What does it mean to talk about theatre, politics, and activism at a time when we all isolate our bodies from those of others? As I’m writing this, the rain is hammering on the window outside my house in southwestern Norway, all my travel plans to meetings and conventions cancelled for the forthcoming months. My mind, which I had thought would vibrate with energy and burning questions about activism and the performing arts, feels terrifyingly blank.
I rewind to 2017, placing myself back on the island city that goes by the name of both Tromsø and Romssa, reflecting on how it is part of both Norway and Sápmi—the Northern Sámi name of the land of the Indigenous Sámi people, which stretches across the borders of what is currently known as Norway, Finland, Sweden, and Russia. I replay the beginning of the annual festival happening there, Vårscenefest, where I was attending a seminar called Agency for De-development in Tromsø. Over the course of two days, it brought together artists, makers, academics, and others and addressed a number of dilemmas, conflicts, priorities, and ways of togetherness between humans and non-humans across the island.
It was the time of year when winter begins to let go into spring, and we crossed Tromsøya on foot before lunch, walking for an hour on snowy roads in bright sunshine. We talked about what development means, about our personal lives and choices, and about our expectations for the days ahead. We ate the most delicious falafel at the market square, then walked to the docks and played with the crates normally used to store fish in, before we had a long and heartwarming conversation inside a cold storage building. We continued similarly the next day, where our conversations centered around fish and petroleum, indigeneity and solidarity, affordances of architecture and the future of the performing arts, as well as that of the city and region itself.
When thinking about theatre and the political, events like these might not be the most obvious. I could have invoked something more spectacular, like BP or not BP, a group of artivists who—in their avowals to kick British Petroleum and their sponsorship money out of institutions like the Royal Shakespeare Company (RSC) and the British Museum—have invented their own genre of actor-vism. After they jumped the stage before a show at the RSC in 2012 to proclaim their disgust at the sponsorship in Shakespearian verse, they have combined ever-more inventive actions with research into sponsorship ties and solidarity actions with groups that have suffered at the hands of colonialism and looting by the British empire and the oil company in question. Most recently, they managed to pull a full-size Trojan horse into the British Museum’s courtyard and arrange a sleepover inside the museum.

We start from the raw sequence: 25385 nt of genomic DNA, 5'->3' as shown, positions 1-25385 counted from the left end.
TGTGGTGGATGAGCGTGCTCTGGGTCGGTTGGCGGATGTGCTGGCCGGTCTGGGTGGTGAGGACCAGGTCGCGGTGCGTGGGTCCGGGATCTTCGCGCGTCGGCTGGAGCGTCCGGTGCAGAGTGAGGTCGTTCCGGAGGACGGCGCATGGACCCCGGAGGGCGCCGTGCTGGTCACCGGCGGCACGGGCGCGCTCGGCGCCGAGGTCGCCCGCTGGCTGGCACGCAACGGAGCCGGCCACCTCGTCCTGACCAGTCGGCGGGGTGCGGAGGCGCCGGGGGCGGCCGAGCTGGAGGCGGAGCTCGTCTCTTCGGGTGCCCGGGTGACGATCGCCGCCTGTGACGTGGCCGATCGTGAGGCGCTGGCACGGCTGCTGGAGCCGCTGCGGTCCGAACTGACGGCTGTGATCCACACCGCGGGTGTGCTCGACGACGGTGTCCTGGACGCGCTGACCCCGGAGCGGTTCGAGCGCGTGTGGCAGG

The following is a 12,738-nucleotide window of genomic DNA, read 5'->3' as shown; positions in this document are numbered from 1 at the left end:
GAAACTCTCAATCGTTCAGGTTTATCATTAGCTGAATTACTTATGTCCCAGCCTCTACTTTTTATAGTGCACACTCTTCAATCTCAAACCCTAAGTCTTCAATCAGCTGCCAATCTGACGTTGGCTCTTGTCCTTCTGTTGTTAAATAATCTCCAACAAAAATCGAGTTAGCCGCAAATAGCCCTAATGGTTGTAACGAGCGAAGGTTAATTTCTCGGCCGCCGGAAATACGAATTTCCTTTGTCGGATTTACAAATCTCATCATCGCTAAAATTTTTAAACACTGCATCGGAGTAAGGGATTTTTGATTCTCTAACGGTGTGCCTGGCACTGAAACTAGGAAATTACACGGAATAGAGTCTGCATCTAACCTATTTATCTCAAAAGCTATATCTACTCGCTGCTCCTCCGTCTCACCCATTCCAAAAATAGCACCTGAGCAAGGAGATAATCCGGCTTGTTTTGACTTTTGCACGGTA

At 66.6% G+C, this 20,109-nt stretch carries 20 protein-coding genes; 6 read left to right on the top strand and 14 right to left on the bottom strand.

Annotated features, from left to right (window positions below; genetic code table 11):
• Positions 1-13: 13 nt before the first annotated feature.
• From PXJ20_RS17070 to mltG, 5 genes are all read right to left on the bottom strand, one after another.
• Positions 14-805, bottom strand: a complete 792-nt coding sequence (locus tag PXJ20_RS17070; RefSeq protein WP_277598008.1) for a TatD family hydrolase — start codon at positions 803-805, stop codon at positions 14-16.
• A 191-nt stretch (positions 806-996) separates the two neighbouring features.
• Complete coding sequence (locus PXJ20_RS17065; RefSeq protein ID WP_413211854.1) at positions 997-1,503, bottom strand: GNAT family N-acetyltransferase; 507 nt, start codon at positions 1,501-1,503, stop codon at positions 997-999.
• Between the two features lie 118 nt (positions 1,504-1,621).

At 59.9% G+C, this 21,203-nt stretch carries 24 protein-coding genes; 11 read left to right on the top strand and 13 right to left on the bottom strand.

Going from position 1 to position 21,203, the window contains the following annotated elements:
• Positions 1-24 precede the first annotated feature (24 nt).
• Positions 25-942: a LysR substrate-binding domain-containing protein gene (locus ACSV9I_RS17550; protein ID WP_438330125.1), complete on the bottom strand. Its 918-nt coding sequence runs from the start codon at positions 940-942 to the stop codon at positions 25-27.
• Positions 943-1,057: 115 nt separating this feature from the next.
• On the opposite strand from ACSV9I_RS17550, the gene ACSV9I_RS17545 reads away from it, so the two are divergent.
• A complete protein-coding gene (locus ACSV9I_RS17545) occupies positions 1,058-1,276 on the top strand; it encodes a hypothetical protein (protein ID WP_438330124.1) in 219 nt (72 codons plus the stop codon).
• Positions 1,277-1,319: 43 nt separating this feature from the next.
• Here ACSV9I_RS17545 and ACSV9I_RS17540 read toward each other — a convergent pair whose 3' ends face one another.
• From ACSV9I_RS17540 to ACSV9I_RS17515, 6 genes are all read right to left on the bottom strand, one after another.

As political theorist Chantal Mouffe has put it, all art serves to uphold or challenge the hegemonic order. But the shape of the challenge, I have come to learn, comes in many formats.
In the same vein we could mention the culture jamming of Yes Men, who bluff their way into corporate conferences and onto national television in ways that seek to expose corporate power with humor and ingenuity. Perhaps their most famous example is when they impersonated a spokesman for Dow Chemicals and claimed full responsibility for the Bhopal disaster live on BBC.
If I wanted to stay geographically in Norway and Sápmi, I could have mentioned the artwork and movement Pile o´Sápmi by the visual artist Máret Ánne Sara, who creates visceral work with reindeer skulls linked to her brother’s fight for the right to maintain his reindeer herd against the unjust regulations of the Norwegian government. With matters concerning the Sámi rarely given attention in national media, Máret Ánne’s visual art is both a powerful expression and a successfully deployed tactic, catching the attention of the majority of society and recasting the narrative in national and international debates. Though not strictly performing arts, her work is a prime example of the political potential of a well-chosen aesthetic with a strong and clear narrative that arises from a specific case, but it also speaks to a bigger issue of the relationship between the Norwegian state and its Indigenous population.
I could also bring up artist Amund Sjølie Sveen’s work Nordting (The Northern Assembly), a show that is part satire, part political intervention, and part performance lecture with a large dose of audience participation thrown in. During the show, audience members cast their vote in response to issues ranging from a sovereign North to control over fish and petroleum resources. Sarcastically critiquing powerful companies and people, the show has received wide popular acclaim and positive reviews, whilst also managing to provoke institutions, politicians, and investors.